DC power rock group Ex Hex came onto the scene in 2014 with their excellent, loud debut Rips. Filled with big, raucous waves of guitar, the album embodied the type of rock ‘n’ roll that genre devotees were hungry for, which made sense; Mary Timony, founder of the influential ‘90s riot grrrl group Helium, helms the group alongside Betsy Wright on guitar and Laura Harris on drums. Today, the FADER is announcing their second studio album, It’s Real, which arrives March 22 via Merge, along with the premiere of “Cosmic Cave,” a guitar-shimmering single that Timony calls “Old style Ex Hex.” It's lively garage rock with a bittersweet swirl of a chorus and cavernous-sounding embellishments, best experienced beyond the boundaries of headphones.
During a phone conversation, Timony and Wright explained that It’s Real found its form through the deliberate collaboration between the pair — their knack for continuous refinement feeding into their tightness in sound, execution, and their will to experiment. Whether it's recording with ten amps at once or indulging in the weird effects of an old ‘80s headphone amp, Ex Hex are fully devoted to crafting the best sounds for blaring at maximum volume.
It’s been four years since Rips. What have you guys been up to since?
TIMONY: We toured extensively — God, I would say maybe for two years. Then, we didn't have enough songs and weren't quite in the right zone to start working when the tour was done, so we did various projects. I re-released some Helium records and toured behind those.
WRIGHT: I made a record with my friend Laura King in North Carolina As Bat Fangs, and we toured a lot after the record came out.
TIMONY: And Laura Harris is playing in the Death Valley Girls. We just went back to normal life a little bit, then we started work on the record, which took a year maybe. We just didn't want to do it really fast, we wanted it to be good.
What was the recording process like?
TIMONY: Betsy or I would bring in a song idea, and then we'd sit with it and rearrange it a bunch. Some of them came out really fast. We'd play around a lot and rearrange them, and they evolved through a lot of talking.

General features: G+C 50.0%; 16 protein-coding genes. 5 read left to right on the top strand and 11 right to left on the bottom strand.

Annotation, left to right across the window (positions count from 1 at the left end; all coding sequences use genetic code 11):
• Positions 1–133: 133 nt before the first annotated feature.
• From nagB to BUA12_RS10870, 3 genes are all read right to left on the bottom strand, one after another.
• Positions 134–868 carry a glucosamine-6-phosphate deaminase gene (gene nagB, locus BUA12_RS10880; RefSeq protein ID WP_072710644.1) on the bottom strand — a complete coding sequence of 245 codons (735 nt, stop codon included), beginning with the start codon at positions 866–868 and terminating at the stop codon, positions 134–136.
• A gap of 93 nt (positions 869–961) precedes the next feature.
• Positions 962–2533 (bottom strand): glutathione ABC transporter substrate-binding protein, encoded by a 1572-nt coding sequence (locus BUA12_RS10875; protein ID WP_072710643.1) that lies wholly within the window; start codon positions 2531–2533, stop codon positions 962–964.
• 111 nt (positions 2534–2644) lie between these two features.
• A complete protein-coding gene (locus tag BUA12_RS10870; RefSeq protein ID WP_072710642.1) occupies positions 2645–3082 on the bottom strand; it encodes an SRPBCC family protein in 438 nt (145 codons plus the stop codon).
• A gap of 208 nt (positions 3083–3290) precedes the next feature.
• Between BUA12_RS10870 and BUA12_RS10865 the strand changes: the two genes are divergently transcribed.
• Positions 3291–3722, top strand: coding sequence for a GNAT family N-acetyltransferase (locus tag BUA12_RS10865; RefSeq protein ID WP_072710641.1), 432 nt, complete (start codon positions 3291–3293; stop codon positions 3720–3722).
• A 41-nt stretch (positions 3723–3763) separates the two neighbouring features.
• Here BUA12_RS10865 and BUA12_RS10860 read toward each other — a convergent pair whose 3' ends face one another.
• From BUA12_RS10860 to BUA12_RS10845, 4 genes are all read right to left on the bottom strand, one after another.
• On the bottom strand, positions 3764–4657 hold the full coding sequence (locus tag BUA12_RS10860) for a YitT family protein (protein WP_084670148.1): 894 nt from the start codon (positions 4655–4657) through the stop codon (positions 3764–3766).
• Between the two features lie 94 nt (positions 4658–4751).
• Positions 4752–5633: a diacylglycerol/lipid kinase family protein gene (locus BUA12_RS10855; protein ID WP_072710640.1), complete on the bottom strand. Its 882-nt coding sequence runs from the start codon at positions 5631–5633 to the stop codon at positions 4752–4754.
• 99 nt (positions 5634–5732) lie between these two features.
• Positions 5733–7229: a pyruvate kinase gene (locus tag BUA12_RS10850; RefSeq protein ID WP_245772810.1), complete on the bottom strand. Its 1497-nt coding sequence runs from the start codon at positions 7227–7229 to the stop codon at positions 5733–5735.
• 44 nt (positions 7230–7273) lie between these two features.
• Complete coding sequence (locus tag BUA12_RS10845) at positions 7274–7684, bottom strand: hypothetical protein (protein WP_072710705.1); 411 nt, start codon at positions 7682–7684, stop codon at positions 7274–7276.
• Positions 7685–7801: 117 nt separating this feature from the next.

How does “Cosmic Cave” fit into the context of the new record?
TIMONY: It's more psychedelic. The aesthetic we had in mind for the record was, “Sounds like another dimension.” "Cosmic Cave" feels a little bit more different — more psychedelic, a little more garage rock-y.
There was some experimentation in the studio for this new album. What were some new things that you guys did that worked out?
WRIGHT: Psychedelic vocal effects. On "Talk To Me," there's a flange on the vocals, which I don't think we did on the last record. On "Cosmic Cave," there's more flange-y stuff at the end. We've also been experimenting on some new guitar sounds.
TIMONY: We really spread out our guitar sound as much as possible, which we didn't do as much on Rips. We tried to have a bigger variety of sounds on guitar — we even had a synthesizer on one track. We also tried to record the whole record on isolated drums, and threw that away. We experimented a lot — some of it was great and some of it didn't work, but we definitely tried a lot of things.
What were some cool things that worked?
TIMONY: We had this headphone amp called the Rockman that was designed in the ‘80s by Tom Scholz from Boston. I inherited one from my friend Kevin in high school and I never gave it back to him — it was just sitting in a closet, and we got it out and ended up using it after we read about Mutt Lange using it for Def Leppard's Hysteria. It just sounds so '80s. It was kind of perfect, so we used that thing as much as [we could]. We didn't actually use it that much.
WRIGHT: But when we did, it sounds really satisfying.
TIMONY: It felt wrong, but it felt right at the same time.
Are there any new groups or people that you guys have been following or have been giving you guys inspiration?
TIMONY: I just saw this band Clear Channel that's really good, I don't even think they have a record yet — it's the new band from MJ from the Downtown Boys. There's a lot of people in their twenties [in DC in bands]; it's a good scene right now.
WRIGHT: Flasher — they're here and I've always loved them.
TIMONY: It's cool to see the Messthetics doing stuff — Brendan Canty's new project. It's nice to be a part of this community where there's people who's excited about playing rock music. Because DC died a little bit for ten years, there wasn't much going on, so it's really exciting.